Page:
Here's to learning, growing and living life to the fullest over the next six months!

By Abby

Aloha to Our Spring NEU Co-Op Students!

Hello, Annie!

We asked Annie what she looks forward to experiencing while in Hawaii and who her greatest influences are in life. She also explains why she was drawn to the PT profession. 

What school did you attend in high school and what's your current college?

Hey everyone! My name is Annie, and I am from Fremont, CA in the SF Bay Area. I went to Mission San Jose High School, where I swam and played water polo, and I’m currently in my fourth year of Northeastern’s 6-year DPT program. Never in my wildest dreams did I imagine I would be living and working in Hawaii for 6 months. It has only been a few weeks, but I am thoroughly enjoying my time at the LA and Honolulu clinics and Kokokahi pool. 

What drew you to physical therapy? - What kind of therapist do you hope to be?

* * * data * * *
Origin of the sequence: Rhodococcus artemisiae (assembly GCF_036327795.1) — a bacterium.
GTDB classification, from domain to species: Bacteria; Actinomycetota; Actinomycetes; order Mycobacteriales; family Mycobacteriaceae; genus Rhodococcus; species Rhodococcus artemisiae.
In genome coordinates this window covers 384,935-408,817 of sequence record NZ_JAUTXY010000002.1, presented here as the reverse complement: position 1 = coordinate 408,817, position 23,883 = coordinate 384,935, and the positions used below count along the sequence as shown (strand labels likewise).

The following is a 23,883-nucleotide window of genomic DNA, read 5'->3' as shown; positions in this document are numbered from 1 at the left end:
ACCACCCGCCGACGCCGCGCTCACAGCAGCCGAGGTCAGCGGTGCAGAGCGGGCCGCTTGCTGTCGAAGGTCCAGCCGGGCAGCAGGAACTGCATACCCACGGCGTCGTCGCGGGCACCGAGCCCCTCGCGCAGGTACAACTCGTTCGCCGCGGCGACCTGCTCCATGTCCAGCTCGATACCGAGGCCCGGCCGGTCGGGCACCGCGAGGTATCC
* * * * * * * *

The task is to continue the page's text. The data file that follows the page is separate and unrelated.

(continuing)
When I was applying to colleges, I was so unsure about what I wanted to do for my future career. All I knew was that I wanted to be involved in the health sciences somehow. During this time, my swim coach introduced me to the world of physical therapy and movement science, which piqued my interest. So when Northeastern offered me the opportunity to be a part of their 6-year DPT program, I took a leap of faith (I didn’t even visit or tour the campus!) and accepted, and I am so glad I did. Going through the curriculum and meeting all the amazing PT faculty over the years have really solidified my passion for the job. There are few other professions where you get to interact with people at the same level as physical therapists, while helping them live their healthiest lives with just movement and exercise. You are able to build lifelong relationships with patients, and really make a difference in someone’s quality of life. There is also so much more to PT than just sports! After working with stroke patients at my last co-op, I have an interest in neurology, but I would like to explore pelvic health as well as aquatic therapy too. I don’t know what the future holds for me, whether it be in the outpatient or inpatient setting, but wherever I am, I hope to be a therapist that treats holistically, is creative, compassionate, and forever learning.